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3/8/03 - Miami Herald

Rice helping Haitian women reap success
by Jacqueline Charles

Gertha Bathold never thought she would one day be hawking rice to her friends -- telling them how well it cooks, and why her brand is better than another.

But that's what the retired tomato packer does several times a week, at church, at home and around her Miami neighborhood as she tries to sell 50 to 100 pounds of rice a week.

''It's difficult," Bathold said. "But because I have a need, I have to find a way."

Bathold, 68, is one of several low-income Miami-Dade County Haitian women who are chasing their dreams one grain at a time. They are doing it through an economic development program designed by Fanm Ayisyen Nan Miyami Inc. or Haitian Women of Miami Inc.

One of several community-based initiatives funded by Miami-Dade County's Office of Community and Economic Development, the program helping poor Haitian women start their own businesses or supplement their income.

The women purchase the rice from FANM at a discount, then receive $1.50 profit for every 10 pounds sold.

The amount may not seem like much, but for someone like Bathold, whose only other income is $500 a month in Social Security, it counts for a lot.

''I can buy juice, soap, whatever I need", she said.

And that, says FANM's chief operating officer, Juvais Harrington, is what the program -- and FANM -- are all about.

''The objective here is to give folks some skills so they can, preferably, start their own business, or get a heads-up on another career opportunity," Harrington said.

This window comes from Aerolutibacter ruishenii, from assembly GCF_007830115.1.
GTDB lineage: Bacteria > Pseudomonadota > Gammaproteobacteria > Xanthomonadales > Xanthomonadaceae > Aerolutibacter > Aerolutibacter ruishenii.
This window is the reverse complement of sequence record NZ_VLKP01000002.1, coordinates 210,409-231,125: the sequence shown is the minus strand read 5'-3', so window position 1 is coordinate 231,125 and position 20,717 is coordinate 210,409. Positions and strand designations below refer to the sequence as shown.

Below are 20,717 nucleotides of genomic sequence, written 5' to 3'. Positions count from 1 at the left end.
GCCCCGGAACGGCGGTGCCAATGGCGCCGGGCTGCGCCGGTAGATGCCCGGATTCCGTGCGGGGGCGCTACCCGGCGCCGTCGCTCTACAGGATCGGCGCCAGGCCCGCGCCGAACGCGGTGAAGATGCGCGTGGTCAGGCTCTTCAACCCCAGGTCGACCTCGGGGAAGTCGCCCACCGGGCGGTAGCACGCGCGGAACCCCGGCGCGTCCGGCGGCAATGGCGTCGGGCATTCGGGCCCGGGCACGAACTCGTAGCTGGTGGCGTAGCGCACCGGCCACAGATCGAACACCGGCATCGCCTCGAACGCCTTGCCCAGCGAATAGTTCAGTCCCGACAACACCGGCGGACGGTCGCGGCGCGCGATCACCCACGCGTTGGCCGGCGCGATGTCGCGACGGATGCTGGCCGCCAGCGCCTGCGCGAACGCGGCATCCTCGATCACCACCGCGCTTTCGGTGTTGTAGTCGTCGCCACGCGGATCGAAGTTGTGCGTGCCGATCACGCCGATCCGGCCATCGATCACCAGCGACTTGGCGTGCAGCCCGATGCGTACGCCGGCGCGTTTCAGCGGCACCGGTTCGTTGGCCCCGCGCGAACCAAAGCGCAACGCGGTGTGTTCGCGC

For instance, of the 27 women in the program, eight received training in bookkeeping, inventory controls and cash flow and then a $4,000 stipend.

Though the program now focuses on rice -- a mainstay in the Haitian diet -- Harrington said plans are to include beans, tomato paste, cornmeal and evaporated milk.

Ultimately, FANM wants to help the women accumulate inventory and build a client base.

''What my management team likes about this initiative is that they could have utilized these dollars for social service activities, but they chose to utilize these dollars to support local-based female entrepreneurs," said Bryan Finnie, director of the Office of Community and Economic Development, which initially funded the program for $75,000 and this year is providing $100,000.

Since its founding more than a decade ago, FANM's focus has been to strengthen Haitian women and families through community economic development, immigration advocacy and citizenship service, and family intervention and empowerment.

It's a challenge that has been difficult at times, said executive director Marleine Bastien, a leading Haitian-American activist who this evening will highlight her organization's successes and challenges during its $80-a plate 11th anniversary dinner gala to be held at the Biscayne Bay Marriott, 1663 N. Bayshore Dr. in Miami.

As in years past, the banquet's goal is to raise about $50,000 in unrestricted revenue, money that FANM can use to keep programs such as culturally sensitive parenting and mental health programs afloat when grants run out, and to help individuals whose needs can't be supported with grant money.